February 22, 2020

Minnesota Legal Roundtable Centers on Sprouts, E. coli Lawsuits

E. coli lawsuit questions and answers about chronic food poisoning outbreaks linked to alfalfa sprouts were fielded this week by a roundtable of lawyers in the Minneapolis offices of Pritzker Hageman, a national firm that practices extensively in the area of foodborne illness litigation.

The discussion, conducted by Food Poisoning Bulletin, centered on two multi-state, sprout-related outbreaks of Salmonella and E. coli in 2016. The latest of the outbreaks was uncovered by the Minnesota Department of Health and investigated by FDA and the Centers for Disease Control and Prevention (CDC). On March 2, the CDC reported that seven Minnesotans and two residents of Wisconsin were infected by the same strain of E. coli O157, traced to alfalfa sprouts grown at Jack & the Green Sprouts of River Falls, Wisconsin. Two of the victims were hospitalized and the company recalled its alfalfa and alfalfa onion sprouts.

Q:  In the past two decades, the CDC has documented 30 multi-state outbreaks of food poisoning linked to contaminated raw sprouts. What makes sprouts so dangerous?

A: The great paradox about sprouts is that consumers perceive them as nutritious and wholesome while food scientists see them as vectors for harmful bacteria. It’s often the case that the seeds are contaminated with E. coli or Salmonella at levels so low that the germs are hard to detect. When placed in warm, humid growing conditions, the pathogens greatly multiply into infectious doses but can’t be seen or smelled. Finally, sprouts are promoted as a raw health food; so there’s no cooking step to kill the microscopic bugs.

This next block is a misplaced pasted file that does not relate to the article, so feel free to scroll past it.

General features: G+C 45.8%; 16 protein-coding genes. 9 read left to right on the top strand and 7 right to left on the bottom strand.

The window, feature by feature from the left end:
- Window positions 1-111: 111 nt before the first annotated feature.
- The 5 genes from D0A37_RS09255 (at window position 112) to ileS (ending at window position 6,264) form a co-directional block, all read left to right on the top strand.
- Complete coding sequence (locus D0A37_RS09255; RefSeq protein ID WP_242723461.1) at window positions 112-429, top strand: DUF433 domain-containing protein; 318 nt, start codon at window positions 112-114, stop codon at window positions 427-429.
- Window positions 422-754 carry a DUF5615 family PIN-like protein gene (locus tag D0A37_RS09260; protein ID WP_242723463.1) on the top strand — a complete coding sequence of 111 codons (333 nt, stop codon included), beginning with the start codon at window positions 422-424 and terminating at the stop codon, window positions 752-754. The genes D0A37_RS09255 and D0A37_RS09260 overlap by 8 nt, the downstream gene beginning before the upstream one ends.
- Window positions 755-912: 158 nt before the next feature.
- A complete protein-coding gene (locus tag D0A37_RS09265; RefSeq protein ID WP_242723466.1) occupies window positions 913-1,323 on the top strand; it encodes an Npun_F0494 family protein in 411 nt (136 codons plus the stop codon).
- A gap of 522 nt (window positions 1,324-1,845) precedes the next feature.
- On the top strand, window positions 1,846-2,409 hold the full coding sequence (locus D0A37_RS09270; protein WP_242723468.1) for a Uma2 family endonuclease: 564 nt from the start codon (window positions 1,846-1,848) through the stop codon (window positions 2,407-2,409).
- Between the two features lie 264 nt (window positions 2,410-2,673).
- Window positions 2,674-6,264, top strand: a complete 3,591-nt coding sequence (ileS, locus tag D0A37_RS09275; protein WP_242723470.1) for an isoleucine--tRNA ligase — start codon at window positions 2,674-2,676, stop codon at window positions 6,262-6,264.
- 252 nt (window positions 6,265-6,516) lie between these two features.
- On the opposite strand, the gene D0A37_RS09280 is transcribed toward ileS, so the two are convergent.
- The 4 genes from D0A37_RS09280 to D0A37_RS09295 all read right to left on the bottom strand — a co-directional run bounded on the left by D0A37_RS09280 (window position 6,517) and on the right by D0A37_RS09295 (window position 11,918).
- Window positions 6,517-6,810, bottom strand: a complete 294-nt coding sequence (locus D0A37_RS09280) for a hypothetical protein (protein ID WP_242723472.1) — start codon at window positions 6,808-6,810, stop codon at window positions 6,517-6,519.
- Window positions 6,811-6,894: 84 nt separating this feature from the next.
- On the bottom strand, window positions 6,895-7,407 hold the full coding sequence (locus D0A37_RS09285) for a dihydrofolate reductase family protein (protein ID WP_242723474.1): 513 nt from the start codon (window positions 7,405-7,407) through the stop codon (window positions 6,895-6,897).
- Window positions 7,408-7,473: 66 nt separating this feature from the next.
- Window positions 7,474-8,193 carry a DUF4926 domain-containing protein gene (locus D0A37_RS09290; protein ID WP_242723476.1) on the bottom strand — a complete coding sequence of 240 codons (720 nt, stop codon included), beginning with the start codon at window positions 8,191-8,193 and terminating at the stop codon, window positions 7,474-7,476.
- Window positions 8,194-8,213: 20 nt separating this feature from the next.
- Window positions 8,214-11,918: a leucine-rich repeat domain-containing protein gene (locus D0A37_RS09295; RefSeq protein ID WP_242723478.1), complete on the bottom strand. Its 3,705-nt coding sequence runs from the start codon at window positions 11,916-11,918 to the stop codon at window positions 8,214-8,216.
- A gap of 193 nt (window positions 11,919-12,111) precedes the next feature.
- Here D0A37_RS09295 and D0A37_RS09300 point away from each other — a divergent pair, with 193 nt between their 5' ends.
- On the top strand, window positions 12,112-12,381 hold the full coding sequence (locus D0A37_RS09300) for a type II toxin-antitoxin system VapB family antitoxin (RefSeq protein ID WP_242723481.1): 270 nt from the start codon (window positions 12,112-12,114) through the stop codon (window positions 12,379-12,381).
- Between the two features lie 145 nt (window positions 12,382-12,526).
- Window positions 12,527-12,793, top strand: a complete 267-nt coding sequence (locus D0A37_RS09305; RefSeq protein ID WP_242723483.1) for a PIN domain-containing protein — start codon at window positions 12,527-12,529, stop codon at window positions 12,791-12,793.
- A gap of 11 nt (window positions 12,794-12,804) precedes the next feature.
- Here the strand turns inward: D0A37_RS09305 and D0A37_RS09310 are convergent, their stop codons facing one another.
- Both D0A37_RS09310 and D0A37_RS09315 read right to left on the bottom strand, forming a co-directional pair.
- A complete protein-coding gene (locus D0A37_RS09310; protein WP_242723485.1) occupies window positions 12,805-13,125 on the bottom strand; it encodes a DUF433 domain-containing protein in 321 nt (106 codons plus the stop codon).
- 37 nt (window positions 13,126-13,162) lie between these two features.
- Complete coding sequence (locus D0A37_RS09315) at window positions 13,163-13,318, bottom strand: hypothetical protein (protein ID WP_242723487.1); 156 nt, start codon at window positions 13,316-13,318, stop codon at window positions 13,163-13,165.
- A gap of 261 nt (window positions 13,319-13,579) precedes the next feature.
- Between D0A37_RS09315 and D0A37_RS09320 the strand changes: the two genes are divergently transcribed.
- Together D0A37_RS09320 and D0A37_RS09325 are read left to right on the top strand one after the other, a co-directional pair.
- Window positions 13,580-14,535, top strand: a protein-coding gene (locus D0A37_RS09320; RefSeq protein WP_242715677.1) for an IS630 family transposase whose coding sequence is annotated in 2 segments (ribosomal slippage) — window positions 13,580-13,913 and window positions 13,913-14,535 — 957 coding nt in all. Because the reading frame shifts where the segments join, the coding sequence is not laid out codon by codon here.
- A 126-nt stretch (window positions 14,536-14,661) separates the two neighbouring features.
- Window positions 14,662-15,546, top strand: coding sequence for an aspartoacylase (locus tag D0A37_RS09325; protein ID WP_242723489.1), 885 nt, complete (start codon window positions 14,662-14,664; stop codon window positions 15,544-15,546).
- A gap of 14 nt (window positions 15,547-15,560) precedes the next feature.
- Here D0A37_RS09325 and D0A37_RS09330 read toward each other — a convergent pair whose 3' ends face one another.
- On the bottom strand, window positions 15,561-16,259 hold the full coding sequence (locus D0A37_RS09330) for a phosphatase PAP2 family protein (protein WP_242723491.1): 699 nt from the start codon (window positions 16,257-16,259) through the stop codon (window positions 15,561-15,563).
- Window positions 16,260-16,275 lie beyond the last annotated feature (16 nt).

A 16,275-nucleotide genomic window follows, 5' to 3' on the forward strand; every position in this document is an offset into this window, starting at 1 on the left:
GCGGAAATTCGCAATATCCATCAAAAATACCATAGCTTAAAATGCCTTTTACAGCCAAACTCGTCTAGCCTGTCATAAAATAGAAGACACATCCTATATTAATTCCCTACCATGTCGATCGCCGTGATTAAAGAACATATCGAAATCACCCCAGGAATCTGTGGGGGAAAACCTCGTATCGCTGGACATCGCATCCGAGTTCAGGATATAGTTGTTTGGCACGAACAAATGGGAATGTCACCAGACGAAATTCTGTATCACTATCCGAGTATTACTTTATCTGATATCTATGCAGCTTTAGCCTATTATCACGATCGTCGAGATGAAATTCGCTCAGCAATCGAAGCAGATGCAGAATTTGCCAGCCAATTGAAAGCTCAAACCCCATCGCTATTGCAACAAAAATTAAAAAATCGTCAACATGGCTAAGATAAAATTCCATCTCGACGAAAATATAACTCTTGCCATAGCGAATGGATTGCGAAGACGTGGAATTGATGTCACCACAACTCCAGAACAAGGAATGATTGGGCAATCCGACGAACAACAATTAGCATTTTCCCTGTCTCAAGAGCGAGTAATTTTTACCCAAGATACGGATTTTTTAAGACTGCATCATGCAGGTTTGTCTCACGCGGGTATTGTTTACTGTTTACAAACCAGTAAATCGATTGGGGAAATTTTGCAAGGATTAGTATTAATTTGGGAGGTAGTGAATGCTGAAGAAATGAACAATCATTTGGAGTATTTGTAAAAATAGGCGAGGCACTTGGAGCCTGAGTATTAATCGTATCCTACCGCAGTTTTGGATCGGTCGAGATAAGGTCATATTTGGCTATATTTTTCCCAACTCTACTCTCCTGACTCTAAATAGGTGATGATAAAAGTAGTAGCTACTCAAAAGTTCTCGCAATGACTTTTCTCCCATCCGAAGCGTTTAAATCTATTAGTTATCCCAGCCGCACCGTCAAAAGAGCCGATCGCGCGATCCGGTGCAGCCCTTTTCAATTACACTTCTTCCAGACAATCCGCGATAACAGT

Minnesota Sprouts LawsuitQ: Can I sue a restaurant for E. coli in alfalfa sprouts?

A: Yes. If you are diagnosed with an E. coli infection and your illness is identified as part of an outbreak through PFGE or whole genome sequencing, you can sue. Every entity along the food chain is responsible for making sure that food isn’t contaminated with enough pathogens to make you sick.

Q: If raw sprouts are so dangerous, why are they perceived as good for you?

A: These products have been seen as health food for many years. But they are inherently dangerous because the bacteira can be encapsulated in the seed. Growing conditions for these products are also perfect for bacterial growth: lots of moisture and warmth. These products should carry a warning label.

Q: On what legal foundation can you file an alfalfa sprout E. coli lawsuit?

A: On behalf of our clients, we base our legal claims on the fact that contaminated sprouts are defective products. If we prove they are defective, we have done our job. In some cases where we have pushed for punitive damages, we find that companies sell food knowing that it is defective. Punitive damages are above and beyond. They are meant to punish wrongdoers for being reckless, careless and law-breaking when it comes to making or selling food. The important thing for our clients is the role their lawsuit plays in making food safer for other people. When you are hospitalized or a loved one is killed from a toxic bacterial infection from eating food, you want justice for your family and the multi-million dollar verdicts or settlements that sometimes result send an undeniable message to the food and restaurant industry to clean up their acts.

 

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